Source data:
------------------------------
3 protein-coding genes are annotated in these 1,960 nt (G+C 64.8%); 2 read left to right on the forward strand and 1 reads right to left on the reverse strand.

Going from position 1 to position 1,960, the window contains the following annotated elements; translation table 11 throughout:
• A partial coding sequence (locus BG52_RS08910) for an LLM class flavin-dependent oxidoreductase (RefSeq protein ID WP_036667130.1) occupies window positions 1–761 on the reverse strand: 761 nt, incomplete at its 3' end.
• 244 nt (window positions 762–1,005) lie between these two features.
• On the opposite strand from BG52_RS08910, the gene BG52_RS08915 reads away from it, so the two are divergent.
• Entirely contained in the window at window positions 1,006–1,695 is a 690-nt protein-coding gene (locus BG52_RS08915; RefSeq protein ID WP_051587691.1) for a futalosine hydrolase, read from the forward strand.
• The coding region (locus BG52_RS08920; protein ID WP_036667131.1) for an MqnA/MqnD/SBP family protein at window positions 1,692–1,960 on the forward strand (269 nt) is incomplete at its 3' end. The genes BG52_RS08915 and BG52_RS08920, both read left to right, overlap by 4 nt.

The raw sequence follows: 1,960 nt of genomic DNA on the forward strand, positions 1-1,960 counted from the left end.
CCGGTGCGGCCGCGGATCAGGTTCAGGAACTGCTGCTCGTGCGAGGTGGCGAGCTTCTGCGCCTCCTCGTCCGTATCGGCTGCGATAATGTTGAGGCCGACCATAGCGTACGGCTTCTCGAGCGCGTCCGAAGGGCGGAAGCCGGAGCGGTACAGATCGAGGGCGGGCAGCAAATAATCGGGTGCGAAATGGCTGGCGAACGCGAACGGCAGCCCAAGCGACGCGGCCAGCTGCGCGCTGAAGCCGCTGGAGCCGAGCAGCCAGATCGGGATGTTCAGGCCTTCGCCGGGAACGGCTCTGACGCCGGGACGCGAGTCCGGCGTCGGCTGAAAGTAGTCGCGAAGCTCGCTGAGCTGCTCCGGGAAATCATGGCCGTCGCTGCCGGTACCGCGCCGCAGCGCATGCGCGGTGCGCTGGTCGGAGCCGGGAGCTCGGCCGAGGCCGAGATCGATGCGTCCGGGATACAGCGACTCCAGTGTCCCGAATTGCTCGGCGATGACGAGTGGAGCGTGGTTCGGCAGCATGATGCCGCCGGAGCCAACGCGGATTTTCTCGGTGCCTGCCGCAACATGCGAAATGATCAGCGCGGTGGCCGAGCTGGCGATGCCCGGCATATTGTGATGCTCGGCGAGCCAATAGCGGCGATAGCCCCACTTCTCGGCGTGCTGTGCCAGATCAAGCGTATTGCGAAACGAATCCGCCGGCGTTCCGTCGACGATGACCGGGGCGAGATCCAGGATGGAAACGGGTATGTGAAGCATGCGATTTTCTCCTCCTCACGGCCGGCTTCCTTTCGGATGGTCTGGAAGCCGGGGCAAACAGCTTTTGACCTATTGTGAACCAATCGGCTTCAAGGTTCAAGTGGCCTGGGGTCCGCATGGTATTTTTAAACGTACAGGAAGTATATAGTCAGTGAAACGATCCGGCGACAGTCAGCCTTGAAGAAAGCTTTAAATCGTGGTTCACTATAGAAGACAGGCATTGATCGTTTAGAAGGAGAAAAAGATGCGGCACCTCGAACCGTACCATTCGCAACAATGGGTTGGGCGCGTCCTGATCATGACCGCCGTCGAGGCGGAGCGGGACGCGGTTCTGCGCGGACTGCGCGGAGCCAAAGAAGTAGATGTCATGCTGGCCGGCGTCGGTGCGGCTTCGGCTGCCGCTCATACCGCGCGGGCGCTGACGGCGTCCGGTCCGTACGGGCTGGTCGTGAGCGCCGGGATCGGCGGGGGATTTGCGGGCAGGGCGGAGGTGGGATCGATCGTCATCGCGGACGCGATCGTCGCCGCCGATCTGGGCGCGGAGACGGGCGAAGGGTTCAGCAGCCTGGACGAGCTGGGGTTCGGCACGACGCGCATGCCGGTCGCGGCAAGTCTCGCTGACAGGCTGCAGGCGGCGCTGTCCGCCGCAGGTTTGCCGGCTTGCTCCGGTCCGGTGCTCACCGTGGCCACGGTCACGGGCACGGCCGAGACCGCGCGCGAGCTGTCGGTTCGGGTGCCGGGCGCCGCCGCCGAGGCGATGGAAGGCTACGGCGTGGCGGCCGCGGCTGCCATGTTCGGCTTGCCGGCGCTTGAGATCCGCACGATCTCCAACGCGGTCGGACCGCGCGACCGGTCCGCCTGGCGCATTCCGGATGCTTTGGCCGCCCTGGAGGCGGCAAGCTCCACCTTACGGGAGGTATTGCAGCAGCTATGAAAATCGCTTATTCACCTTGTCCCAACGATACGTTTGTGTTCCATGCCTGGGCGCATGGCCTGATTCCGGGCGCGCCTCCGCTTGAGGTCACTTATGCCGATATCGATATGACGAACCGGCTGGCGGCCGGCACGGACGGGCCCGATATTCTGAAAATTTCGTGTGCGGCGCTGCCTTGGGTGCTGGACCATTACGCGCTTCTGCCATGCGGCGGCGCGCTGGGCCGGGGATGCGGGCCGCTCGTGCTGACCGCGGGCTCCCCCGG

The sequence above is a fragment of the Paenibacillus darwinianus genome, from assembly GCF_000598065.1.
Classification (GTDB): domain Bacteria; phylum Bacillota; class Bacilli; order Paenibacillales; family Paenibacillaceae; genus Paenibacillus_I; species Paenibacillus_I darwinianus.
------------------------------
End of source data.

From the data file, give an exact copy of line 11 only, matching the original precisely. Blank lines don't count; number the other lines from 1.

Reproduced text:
Classification (GTDB): domain Bacteria; phylum Bacillota; class Bacilli; order Paenibacillales; family Paenibacillaceae; genus Paenibacillus_I; species Paenibacillus_I darwinianus.